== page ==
For example, the Metric Type and Interpret output with fields are available when using the SNMP and WMI data collection methods, but not when evaluating returned status codes using the script or webpage method. For more information on these fields, see Normal Datapoints.
In addition, there is a field (or set of options) that specify what raw output should be collected, but the wording for these fields/options dynamically changes, also dependent upon the collection method being used. For example, this field is titled WMI CLASS attribute when defining datapoints collected via WMI and OID when defining datapoints collected via SNMP. Similarly, if defining datapoints collected via JMX, the fields MBean object and MBean attribute display. And to provide one more example, if defining datapoints collected via script or batchscript, a listing of script source data options displays. For more information on configuring this dynamic raw output field, see the individual support articles available in our Data Collection Methods topic.
These datapoint configurations display for DataSources that use an SNMP collection method, but for other types of collection methods (e.g. WMI, script, JMX, etc.), a different set of configurations displays.
Configurations Exclusive to Complex Datapoints
If you are constructing your complex datapoint as an expression that is based on existing normal datapoints or resource properties (called a standard complex datapoint), select “Use an expression (infix or rpn) to calculate the value” from the Method field’s dropdown menu.
If you need to process the raw collected data in a more sophisticated way that cannot be achieved by manipulating the normal datapoints or assigned resource properties, select “Use groovy script to calculate the value” from the Method field’s dropdown menu. This is called a Groovy complex datapoint.
For more information on these two methods for building complex datapoints, along with sample expressions and Groovy scripts, see Complex Datapoints.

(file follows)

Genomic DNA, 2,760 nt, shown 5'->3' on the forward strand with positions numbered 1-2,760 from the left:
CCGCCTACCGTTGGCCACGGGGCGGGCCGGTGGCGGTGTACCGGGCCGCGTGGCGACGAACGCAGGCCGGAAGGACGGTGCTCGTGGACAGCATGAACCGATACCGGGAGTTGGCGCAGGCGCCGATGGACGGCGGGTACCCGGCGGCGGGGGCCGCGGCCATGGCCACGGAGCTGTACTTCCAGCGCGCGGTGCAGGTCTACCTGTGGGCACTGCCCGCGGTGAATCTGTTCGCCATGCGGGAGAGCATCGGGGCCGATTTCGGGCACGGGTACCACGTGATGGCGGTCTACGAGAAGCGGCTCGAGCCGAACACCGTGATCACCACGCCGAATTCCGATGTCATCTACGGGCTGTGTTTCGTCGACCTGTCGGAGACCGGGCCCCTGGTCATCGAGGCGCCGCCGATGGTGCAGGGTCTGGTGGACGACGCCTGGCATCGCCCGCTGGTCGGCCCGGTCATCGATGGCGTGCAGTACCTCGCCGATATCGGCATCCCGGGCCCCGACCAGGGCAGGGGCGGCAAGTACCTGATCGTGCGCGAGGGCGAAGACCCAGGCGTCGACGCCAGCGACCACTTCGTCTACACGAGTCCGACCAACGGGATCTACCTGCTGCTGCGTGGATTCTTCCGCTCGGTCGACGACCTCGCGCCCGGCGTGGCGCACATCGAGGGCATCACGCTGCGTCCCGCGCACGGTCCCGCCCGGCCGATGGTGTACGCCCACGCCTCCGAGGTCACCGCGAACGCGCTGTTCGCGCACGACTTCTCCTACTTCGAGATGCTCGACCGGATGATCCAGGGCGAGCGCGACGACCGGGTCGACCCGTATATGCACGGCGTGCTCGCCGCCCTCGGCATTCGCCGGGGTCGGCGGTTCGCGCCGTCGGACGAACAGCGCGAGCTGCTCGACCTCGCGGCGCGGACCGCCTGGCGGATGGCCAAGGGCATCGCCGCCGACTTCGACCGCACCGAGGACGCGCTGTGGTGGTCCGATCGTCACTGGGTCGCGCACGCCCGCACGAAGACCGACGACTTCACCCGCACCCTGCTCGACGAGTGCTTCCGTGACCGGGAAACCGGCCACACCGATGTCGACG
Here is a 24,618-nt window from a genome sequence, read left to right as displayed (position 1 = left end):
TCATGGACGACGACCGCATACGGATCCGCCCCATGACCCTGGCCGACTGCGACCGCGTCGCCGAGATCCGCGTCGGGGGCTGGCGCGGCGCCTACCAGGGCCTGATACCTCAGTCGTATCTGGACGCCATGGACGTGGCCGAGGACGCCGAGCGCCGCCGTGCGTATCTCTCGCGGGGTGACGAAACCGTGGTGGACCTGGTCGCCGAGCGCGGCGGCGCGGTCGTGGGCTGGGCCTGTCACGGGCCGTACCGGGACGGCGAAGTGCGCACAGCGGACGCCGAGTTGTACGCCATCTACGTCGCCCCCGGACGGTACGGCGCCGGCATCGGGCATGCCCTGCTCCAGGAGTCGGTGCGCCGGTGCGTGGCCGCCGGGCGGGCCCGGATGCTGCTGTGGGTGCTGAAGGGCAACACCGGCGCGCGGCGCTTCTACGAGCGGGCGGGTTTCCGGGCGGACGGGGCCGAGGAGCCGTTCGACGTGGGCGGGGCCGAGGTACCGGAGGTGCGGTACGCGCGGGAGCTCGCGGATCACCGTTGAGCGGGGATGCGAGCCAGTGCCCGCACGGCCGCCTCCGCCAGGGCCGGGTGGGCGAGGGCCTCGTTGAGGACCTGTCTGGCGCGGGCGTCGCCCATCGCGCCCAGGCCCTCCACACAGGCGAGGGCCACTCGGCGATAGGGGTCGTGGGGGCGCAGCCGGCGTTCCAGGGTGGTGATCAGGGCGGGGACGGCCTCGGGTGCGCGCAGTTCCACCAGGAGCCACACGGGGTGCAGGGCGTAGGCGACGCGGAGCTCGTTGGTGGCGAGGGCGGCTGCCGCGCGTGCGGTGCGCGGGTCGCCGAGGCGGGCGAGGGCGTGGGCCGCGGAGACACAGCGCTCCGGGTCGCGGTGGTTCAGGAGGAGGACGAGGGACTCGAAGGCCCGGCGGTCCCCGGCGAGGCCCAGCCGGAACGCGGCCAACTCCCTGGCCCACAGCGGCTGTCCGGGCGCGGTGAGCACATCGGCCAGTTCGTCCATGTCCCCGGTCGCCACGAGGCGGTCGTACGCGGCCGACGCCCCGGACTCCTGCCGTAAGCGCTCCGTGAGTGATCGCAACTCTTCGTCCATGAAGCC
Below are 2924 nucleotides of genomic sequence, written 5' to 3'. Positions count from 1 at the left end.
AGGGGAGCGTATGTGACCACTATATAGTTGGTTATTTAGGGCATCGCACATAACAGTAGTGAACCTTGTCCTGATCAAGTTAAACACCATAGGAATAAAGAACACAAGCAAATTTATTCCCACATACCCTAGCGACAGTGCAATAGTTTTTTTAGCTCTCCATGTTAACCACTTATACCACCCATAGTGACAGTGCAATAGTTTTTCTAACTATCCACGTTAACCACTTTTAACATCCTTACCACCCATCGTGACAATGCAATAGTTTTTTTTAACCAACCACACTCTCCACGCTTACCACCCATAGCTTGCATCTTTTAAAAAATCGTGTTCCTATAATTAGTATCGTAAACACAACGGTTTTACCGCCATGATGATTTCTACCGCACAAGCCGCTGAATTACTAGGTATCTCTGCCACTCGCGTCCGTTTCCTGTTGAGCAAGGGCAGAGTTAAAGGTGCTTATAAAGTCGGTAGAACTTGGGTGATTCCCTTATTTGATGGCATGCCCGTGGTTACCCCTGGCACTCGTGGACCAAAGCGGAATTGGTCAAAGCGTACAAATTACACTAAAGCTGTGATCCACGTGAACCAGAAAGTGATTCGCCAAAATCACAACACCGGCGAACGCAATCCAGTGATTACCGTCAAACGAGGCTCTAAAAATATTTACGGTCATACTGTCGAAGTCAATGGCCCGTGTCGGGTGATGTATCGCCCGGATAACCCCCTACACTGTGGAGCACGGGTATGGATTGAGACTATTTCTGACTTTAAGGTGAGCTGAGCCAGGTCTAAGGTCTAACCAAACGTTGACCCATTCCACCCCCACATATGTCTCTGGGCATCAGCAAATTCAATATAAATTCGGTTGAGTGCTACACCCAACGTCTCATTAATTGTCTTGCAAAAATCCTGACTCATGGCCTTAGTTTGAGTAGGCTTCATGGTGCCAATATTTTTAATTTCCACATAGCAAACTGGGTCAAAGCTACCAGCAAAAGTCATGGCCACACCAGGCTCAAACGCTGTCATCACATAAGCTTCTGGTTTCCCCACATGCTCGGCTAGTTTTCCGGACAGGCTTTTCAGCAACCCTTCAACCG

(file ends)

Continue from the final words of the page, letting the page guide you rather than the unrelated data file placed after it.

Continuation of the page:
Expression/Groovy Source Code
If the “Use an expression (infix or rpn) to calculate the value” option was chosen from the Method field’s dropdown menu, enter the expression for your standard complex datapoint in the Expression field.
If the “Use groovy script to calculate the value” option was chosen, enter the Groovy script that will be used to process the datapoint in the Groovy Source Code field.
For more information on building complex datapoints using expressions and Groovy scripts, see Complex Datapoints.
Alerting on Datapoints
Once datapoints are configured, they can be used to trigger alerts when data collected exceeds the threshold(s) you’ve specified, or when there is an absence of expected data. When creating or editing a datapoint from the Add/Edit Datapoint dialog, which is available for display from the Datapoints area of the DataSource definition, you can configure several alert settings per datapoint, including the value(s) that signify alert conditions, alert trigger and clear intervals, and the message text that should be used when alert notifications are routed for the datapoint.
Datapoint alerts are based on thresholds. When the value returned by a datapoint exceeds a configured threshold, an alert is triggered. There are two types of thresholds that can be set for datapoints: static thresholds and dynamic thresholds. These two types of thresholds can be used independently of one another or in conjunction with one another.
A static threshold is a manually assigned expression or value that, when exceeded in some way, triggers an alert. To configure one or more static thresholds for a datapoint, click the Wizard button located to the right of the Alert Threshold field. For detailed information on this wizard and the configurations it supports, see Tuning Static Thresholds for Datapoints.